Interdisciplinary approaches to kitchen culture can create new bonds between chefs and the people they serve. Marente van der Valk makes a dent in the culinary world.
The Jan van Eyck Academy in Maastricht is a place for experimentation. Established as a post-academic institute where driven people in the fields of design and fine art can work in labs and take part in interdisciplinary programs, the academy has since broadened its scope to include architects, writers, critics and chefs. It seems like an odd choice, perhaps, to place chefs amongst these disciplines. For many people, the profession is still a utilitarian one, employing practical skills for a practical purpose: to put food on a plate. But to categorize chefs as simply filling up a role in the food service industry is an antiquated notion. In a world where terms like “the slash generation” are used to describe those dividing their time between several jobs and projects have become part of everyday lexicon, it’s safe to assume that chefs, too, have a little more to offer than simply food.
“I’m looking forward to living a much slower, more conscious life.”
Marente van der Valk is the perfect example of this next generation of chefs. Originally from Amsterdam, she spent the past eight years navigating the thrilling but chaotic London culinary scene. She’s a freelance designer, food stylist and chef, socially engaged and conscious of the influence her profession can have on issues like food security and climate change. Her dishes reflect this passion: deep flavors and varied layers, one bite never quite like the next. The tastes reveal a practice deeply influenced by an international, engaged world and showcase the advantages of multidisciplinary cooking.
The Van Eyck Academy building is a bright, airy place. The minimalist spaces and green garden hint at the recipes Marente might be cooking up in the kitchen during her year-long residency. Simple, seasonal food, both common and forgotten, prepared and paired in a way that surprises modern taste buds. When she speaks, Marente looks for words carefully, her command of the Dutch language slightly lost in the chaos of a freelance working life spent in the English culinary world. She has only just moved to Maastricht, eager to start her residency at the academy, where she is running the Food Lab together with her partner Ed Begley, a musician, producer and chef.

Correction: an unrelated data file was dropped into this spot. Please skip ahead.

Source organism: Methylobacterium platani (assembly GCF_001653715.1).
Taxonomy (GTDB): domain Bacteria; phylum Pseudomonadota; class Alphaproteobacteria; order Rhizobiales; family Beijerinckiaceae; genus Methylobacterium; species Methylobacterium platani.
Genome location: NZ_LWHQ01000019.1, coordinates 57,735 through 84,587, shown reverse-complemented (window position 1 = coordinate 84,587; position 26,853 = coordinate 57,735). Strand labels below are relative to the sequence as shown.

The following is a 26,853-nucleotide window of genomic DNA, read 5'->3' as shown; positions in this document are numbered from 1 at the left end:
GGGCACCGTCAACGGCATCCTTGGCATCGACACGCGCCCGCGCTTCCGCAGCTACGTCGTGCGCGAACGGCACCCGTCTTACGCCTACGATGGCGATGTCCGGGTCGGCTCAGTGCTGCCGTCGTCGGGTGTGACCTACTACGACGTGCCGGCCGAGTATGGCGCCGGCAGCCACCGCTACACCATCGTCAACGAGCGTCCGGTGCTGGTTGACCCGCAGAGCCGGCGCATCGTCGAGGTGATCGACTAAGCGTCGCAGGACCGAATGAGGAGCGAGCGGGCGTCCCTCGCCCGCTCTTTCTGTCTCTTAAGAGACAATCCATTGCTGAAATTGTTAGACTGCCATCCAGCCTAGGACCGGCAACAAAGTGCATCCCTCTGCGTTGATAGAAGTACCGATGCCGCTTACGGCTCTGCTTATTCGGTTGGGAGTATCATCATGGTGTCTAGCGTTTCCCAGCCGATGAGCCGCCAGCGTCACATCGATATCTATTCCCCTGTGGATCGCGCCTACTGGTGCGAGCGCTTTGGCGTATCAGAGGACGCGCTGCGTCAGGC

“Moving to Maastricht was a conscious choice for me, to slow down, to make more room for creativity in my life,” she says. “I think the Van Eyck Academy is the right place for me to delve deeper into the creative side of my cooking practice.” It’s a welcoming change, and a necessary one as well, since life as a freelance chef, especially in a city like London, can be very stressful and chaotic. The pressure to always be on the move, always chasing after something, leaves little time for creativity and experimentation. “I think my quality of life will go up significantly, living here. I’m looking forward to living a much slower, more conscious life,” she adds.
Before starting her residency at Van Eyck, before even picking up speed with her career as a freelance chef in London, Marente was fascinated by product design. Growing up in and around Amsterdam, it was her father’s profession that first got her hooked on the craft. He worked at Andrélon, a well-known Dutch shampoo company, whose iconic purple bottle can be found in many bathrooms all around the country. “I remember they published this book once about how the shape of the bottle had changed over the years, from an angular shape to a more round, smooth bottle.” Bringing back to mind what started her interest, Marente goes ahead: “I thought that was so interesting, how a product evolves and changes according to the times and ruling zeitgeist.”